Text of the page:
PALAEO 3000 - Field Palaeontology III
North Terrace Campus - Winter - 2020
General Course Information
Course Code PALAEO 3000 Course Field Palaeontology III Coordinating Unit School of Biological Sciences Term Winter Level Undergraduate Location/s North Terrace Campus Units 3 Contact Up to 63 hours per week Available for Study Abroad and Exchange Y Prerequisites Either PALAEO 3005 ENV BIOL 2501 or GEOLOGY 2500 Course Description This theoretical and practical course provides a basis for an in-depth understanding of the techniques and steps involved in the search, survey, excavation, preparation, curation and management of invertebrate and vertebrate fossils and sites. South Australia is fortunate in having a fossil record covering four of the most significant periods the evolution of life in our continent: the Ediacaran sites of the Flinders Ranges, the Cambrian sites of Kangaroo Island, the Cretaceous opalised marine faunas of Coober Pedy and the Quaternary vertebrate remains (including megafauna) of the UNESCO World Heritage site of Naracoorte Caves Fossils. Students will have to cover part of the expenses and will spend 5 nights in the first week and 5 nights in the second week away from Adelaide. This is a two-week course taught in intensive mode in the winter break, and takes place in Kingscote (Kangaroo Island) and Naracoorte Caves National Park. It will consist of a combination of fieldwork, lectures, practicals (lab work) and small-group oral presentations. The lectures will touch upon animal classification and systematics, fossil record of principal animal groups, taphonomy, palaeoenvironments, fossil & heritage legislation and palaeo-tourism, specifically focused on the Ediacaran, Cambrian and Quaternary. This course integrates concepts of evolution, zoology, systematics, sedimentology, stratigraphy, and builds upon prior student learning, thus developing an in-depth understanding of the drivers of extinction and evolution.
Course Coordinator: Associate Professor Diego C Garcia-BellidoThis course is taught by Assoc Prof Diego C. García-Bellido, Dr Liz Reed and Dr Lee Arnold.
The full timetable of all activities for this course can be accessed from Course Planner.This is an intensive field-course, taking place over 2 weeks: 5-10 July and 12-17 July 2020 (11 of July free in Adelaide). There will be two groups that will switch in the middle weekend: Kangaroo Island followed by Naracoorte, and viceversa. It also includes a Pre-camp Workshop (9am - 12 noon, Thu. 18 June: please NOTICE this is BEFORE the END OF SEMESTER 1, and is not shown in the Course Timetable and Planner) and a session of Oral Presentations (9-12 am, Sat. 18 July) in UofA's North Terrace Campus. The standard timetable includes fieldwork in the morning, followed by a 1 hr lecture and a 2 hr prac in the afternoon.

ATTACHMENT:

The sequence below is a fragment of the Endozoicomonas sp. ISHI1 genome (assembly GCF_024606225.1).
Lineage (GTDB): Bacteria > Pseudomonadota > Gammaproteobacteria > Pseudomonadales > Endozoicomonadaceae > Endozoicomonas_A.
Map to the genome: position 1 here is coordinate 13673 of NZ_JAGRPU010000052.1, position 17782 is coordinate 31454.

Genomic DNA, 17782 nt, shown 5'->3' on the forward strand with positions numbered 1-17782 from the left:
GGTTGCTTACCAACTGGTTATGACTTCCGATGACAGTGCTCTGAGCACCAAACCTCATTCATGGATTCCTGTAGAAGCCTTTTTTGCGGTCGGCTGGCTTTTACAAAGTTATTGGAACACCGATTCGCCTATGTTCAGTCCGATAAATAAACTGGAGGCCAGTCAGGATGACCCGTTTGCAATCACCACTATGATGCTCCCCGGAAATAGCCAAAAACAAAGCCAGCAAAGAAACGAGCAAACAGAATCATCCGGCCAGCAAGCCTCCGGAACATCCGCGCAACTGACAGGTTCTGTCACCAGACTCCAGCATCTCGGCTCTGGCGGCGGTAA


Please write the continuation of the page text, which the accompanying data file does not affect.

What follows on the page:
Course Learning OutcomesOn successful completion of this course, students should be able to:
1. Recognise sedimentary deposits capable of preserving fossils and apply the principal elements of fossil excavation;
2. Prepare a basic fieldtrip for a palaeontological excavation;
3. Learn how to extract, annotate (context recording), prepare, preserve and catalogue fossils;
4. Understand the multidisciplinary nature of modern palaeontology and the importance of collaborative research;
5. Communicate aspects of palaeontological discovery and heritage to their peers and the community in accessible language.
University Graduate Attributes
This course will provide students with an opportunity to develop the Graduate Attribute(s) specified below:
University Graduate Attribute Course Learning Outcome(s) Deep discipline knowledge
- informed and infused by cutting edge research, scaffolded throughout their program of studies
- acquired from personal interaction with research active educators, from year 1
- accredited or validated against national or international standards (for relevant programs)
1, 3, 4, 5 Critical thinking and problem solving
- steeped in research methods and rigor
- based on empirical evidence and the scientific approach to knowledge development